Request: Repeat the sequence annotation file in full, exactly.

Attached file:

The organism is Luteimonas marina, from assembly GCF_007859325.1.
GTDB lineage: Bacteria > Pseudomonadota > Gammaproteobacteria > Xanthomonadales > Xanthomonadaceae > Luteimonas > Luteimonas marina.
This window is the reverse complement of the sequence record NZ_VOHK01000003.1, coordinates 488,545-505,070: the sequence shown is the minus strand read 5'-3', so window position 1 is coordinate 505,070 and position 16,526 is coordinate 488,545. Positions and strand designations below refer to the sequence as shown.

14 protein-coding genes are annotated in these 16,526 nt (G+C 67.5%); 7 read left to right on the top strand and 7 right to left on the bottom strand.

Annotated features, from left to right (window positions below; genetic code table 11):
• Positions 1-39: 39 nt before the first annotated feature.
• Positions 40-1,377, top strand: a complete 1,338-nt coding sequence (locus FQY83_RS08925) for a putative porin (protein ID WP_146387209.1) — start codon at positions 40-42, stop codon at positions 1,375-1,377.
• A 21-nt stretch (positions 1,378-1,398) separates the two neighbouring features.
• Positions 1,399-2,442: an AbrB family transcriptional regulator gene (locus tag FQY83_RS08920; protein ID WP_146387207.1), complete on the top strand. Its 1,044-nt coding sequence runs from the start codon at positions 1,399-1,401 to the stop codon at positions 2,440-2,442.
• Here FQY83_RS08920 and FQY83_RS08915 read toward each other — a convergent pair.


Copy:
The organism is Luteimonas marina, from assembly GCF_007859325.1.
GTDB lineage: Bacteria > Pseudomonadota > Gammaproteobacteria > Xanthomonadales > Xanthomonadaceae > Luteimonas > Luteimonas marina.
This window is the reverse complement of the sequence record NZ_VOHK01000003.1, coordinates 488,545-505,070: the sequence shown is the minus strand read 5'-3', so window position 1 is coordinate 505,070 and position 16,526 is coordinate 488,545. Positions and strand designations below refer to the sequence as shown.

14 protein-coding genes are annotated in these 16,526 nt (G+C 67.5%); 7 read left to right on the top strand and 7 right to left on the bottom strand.

Annotated features, from left to right (window positions below; genetic code table 11):
• Positions 1-39: 39 nt before the first annotated feature.
• Positions 40-1,377, top strand: a complete 1,338-nt coding sequence (locus FQY83_RS08925) for a putative porin (protein ID WP_146387209.1) — start codon at positions 40-42, stop codon at positions 1,375-1,377.
• A 21-nt stretch (positions 1,378-1,398) separates the two neighbouring features.
• Positions 1,399-2,442: an AbrB family transcriptional regulator gene (locus tag FQY83_RS08920; protein ID WP_146387207.1), complete on the top strand. Its 1,044-nt coding sequence runs from the start codon at positions 1,399-1,401 to the stop codon at positions 2,440-2,442.
• Here FQY83_RS08920 and FQY83_RS08915 read toward each other — a convergent pair.